Posts Tagged ‘Great Britain’

The Politics of Science

Posted in General, On This Day on September 14th, 2009 by Eugene Finerman – Be the first to comment

September 14th (really!), 1752:  Great Britain Finally Admits That the Catholics Are Right

 When the truth is inconvenient, and the facts are incriminating, one can find great solace in ignorance. There are times and societies where stupidity is a dogma. For example, in 16th century Spain the Inquisition regarded the practice of reading on a Saturday as suspiciously Jewish. And you know how the Inquisition dealt with suspicions. People can be as flammable as books.

Now lest I be picketed by the Knights of Columbus, I must mention an example of willful ignorance by Protestant liberals. In 1582, the Catholic Church presented an updated and far more accurate version of the calendar. However, Protestant England refused to acknowledge the improvement, as if there were a Jesuit lurking behind every page of the calendar. Of course, naming the calendar for Pope Gregory was not exactly ecumenical either. Rather than give a Catholic credit for anything, England adhered to the old Julian calendar. (Apparently, an inaccurate pagan was preferable to an accurate Catholic.) 

 For almost 170 years, Britain chose dogma over science.   But in their Protestant zealotry, the British were making the Sun into a Catholic.  It was scheduling equinoxes and solstices in compliance with Rome rather than Canterbury.  The fact that British farmers would miscalculate spring plantings by ten or eleven days cannot be the sole excuse for English cooking, but it hardly helped.  Science, commerce and common sense demanded the correction, and by 1751 Parliament was ready.

The British Calendar Act began by acknowledging a few problems but not any fault.  According to the legislation, the problem with the calendar dated back to 325 A.D. and the Council of Nicea.  So, according to this Protestant logic, it actually was the Church’s mistake.   Having exonerated itself, British Protestantism now was willing to make the necessary adjustments.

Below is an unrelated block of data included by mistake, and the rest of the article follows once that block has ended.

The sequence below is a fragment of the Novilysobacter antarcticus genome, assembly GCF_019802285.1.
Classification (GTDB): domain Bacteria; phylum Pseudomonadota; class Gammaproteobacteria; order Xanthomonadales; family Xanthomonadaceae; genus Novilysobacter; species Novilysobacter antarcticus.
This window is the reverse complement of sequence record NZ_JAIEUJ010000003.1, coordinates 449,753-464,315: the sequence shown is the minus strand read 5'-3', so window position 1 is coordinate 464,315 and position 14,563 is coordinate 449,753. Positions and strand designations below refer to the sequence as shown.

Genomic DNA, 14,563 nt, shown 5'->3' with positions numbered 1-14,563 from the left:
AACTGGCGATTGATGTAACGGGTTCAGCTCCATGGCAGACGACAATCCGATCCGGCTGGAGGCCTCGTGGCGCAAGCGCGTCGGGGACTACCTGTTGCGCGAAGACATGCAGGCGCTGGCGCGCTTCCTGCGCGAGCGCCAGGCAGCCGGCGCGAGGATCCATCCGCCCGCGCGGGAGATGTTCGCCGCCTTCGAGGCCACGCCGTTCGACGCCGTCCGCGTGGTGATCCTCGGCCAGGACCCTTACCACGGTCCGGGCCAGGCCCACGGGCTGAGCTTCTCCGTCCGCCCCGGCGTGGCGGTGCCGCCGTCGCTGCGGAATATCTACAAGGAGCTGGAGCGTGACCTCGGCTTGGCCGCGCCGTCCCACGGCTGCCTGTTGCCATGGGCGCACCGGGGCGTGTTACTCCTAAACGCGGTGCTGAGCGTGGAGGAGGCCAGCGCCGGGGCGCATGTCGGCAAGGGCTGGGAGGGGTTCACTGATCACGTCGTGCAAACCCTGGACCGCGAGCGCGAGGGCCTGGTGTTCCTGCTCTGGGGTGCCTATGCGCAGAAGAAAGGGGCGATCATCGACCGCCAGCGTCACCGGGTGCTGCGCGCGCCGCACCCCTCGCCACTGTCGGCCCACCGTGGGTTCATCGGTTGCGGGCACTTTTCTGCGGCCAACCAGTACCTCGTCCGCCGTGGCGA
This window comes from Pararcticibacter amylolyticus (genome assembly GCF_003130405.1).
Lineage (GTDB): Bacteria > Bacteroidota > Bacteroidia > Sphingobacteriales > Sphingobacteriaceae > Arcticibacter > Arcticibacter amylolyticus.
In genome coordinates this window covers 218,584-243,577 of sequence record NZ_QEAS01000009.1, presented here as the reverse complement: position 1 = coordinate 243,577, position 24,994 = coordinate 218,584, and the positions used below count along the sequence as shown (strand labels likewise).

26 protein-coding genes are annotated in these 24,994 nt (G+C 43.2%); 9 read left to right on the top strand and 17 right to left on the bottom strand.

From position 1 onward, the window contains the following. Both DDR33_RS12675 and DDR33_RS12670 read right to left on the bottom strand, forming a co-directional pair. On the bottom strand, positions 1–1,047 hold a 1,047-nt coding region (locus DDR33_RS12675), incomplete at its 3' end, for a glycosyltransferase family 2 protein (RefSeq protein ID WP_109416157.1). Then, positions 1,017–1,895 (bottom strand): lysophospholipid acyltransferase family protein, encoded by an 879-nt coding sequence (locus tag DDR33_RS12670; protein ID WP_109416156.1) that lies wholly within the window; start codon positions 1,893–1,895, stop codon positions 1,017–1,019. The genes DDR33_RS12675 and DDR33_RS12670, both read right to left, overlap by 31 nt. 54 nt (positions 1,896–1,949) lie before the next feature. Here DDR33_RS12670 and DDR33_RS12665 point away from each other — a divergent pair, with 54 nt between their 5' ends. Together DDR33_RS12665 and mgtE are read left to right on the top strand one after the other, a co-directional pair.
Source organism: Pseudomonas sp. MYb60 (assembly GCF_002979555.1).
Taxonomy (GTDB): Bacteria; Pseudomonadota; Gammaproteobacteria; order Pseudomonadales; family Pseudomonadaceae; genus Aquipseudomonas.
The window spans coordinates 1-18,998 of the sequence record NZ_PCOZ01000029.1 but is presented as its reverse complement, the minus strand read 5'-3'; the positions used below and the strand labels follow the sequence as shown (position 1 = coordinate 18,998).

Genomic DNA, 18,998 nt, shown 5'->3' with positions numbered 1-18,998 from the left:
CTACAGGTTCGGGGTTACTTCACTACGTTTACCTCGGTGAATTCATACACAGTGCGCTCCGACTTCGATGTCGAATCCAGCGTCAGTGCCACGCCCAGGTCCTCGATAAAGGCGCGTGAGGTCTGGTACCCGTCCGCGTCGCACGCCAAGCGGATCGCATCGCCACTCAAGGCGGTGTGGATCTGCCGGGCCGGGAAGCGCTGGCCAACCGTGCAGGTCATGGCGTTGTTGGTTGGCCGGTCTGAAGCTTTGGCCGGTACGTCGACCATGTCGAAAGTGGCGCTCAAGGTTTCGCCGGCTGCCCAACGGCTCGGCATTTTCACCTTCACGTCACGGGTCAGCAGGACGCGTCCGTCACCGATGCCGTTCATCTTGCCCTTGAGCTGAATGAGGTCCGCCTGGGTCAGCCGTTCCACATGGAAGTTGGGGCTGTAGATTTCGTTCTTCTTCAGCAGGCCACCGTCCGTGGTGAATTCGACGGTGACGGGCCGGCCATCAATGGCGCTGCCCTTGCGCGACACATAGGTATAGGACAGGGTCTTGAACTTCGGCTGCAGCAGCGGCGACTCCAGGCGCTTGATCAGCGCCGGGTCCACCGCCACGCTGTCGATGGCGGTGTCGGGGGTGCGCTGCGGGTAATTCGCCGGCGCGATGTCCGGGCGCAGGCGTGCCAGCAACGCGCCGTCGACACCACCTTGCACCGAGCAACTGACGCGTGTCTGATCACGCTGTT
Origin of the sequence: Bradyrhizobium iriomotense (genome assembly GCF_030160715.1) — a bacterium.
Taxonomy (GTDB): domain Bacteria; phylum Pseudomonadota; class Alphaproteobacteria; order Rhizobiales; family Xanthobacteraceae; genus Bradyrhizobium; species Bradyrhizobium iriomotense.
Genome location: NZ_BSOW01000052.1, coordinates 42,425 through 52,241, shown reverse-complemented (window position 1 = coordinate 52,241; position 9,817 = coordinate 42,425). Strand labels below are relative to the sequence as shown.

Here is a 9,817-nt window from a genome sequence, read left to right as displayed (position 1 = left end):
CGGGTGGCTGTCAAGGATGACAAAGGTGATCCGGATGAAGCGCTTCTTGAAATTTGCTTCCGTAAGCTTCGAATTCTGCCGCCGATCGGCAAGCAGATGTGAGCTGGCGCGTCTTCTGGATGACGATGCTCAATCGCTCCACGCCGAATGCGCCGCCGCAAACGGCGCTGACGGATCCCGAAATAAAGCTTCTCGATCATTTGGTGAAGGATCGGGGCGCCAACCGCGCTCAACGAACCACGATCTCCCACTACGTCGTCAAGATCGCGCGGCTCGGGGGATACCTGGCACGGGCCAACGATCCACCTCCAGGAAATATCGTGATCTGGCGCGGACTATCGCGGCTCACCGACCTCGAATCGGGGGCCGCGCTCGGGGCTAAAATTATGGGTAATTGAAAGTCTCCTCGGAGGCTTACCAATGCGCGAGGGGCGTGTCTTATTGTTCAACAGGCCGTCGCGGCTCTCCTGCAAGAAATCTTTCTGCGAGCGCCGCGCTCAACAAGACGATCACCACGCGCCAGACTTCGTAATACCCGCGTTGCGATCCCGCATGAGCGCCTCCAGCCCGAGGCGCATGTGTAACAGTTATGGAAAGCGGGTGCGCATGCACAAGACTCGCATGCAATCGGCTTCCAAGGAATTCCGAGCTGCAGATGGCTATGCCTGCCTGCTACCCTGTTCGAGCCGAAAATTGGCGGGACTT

Britain would adopt the “common” calendar.  The legislation did not mention “Gregorian”, preferring any verbal evasion to that Catholic noun.   To correct the chronological errors, in 1752 September 2nd would be followed by September 14th.  Finally, in keeping with “the usage of other nations”, the New Year in Great Britain would now begin on January 1st rather than the Olde English quirk of March 25th.

So, on this day in 1752, Great Britain adopted the “Common” Calendar, and Protestantism somehow survived.  The Stuarts were not restored to the throne and the American Colonies did not revolt (yet).  If any English resented this capitulation to Papism, they could alway take it out on the Irish.


Posted in General, On This Day on August 29th, 2009 by Eugene Finerman – Be the first to comment

August 29th  On this day in 1842:  the Treaty of Nanking

At midnight, July 1, 1997, in an elaborate pageant that marked the end of a historical epic, the sovereignty of Hong Kong was transferred from Great Britain to China. Concluding their 156-year rule of the colony, the British departed with pomp and ceremony: splendid uniforms, regimental bands, and formal banquets. It is a British art. However, the Chinese were in business suits, and showed no nostalgia for the Victorian relics. Britain’s Prince Charles and China’s President Jiang Zemin stood on the same dais, the personifications of their countries in this historical act: the old empire was giving ground to the new world power.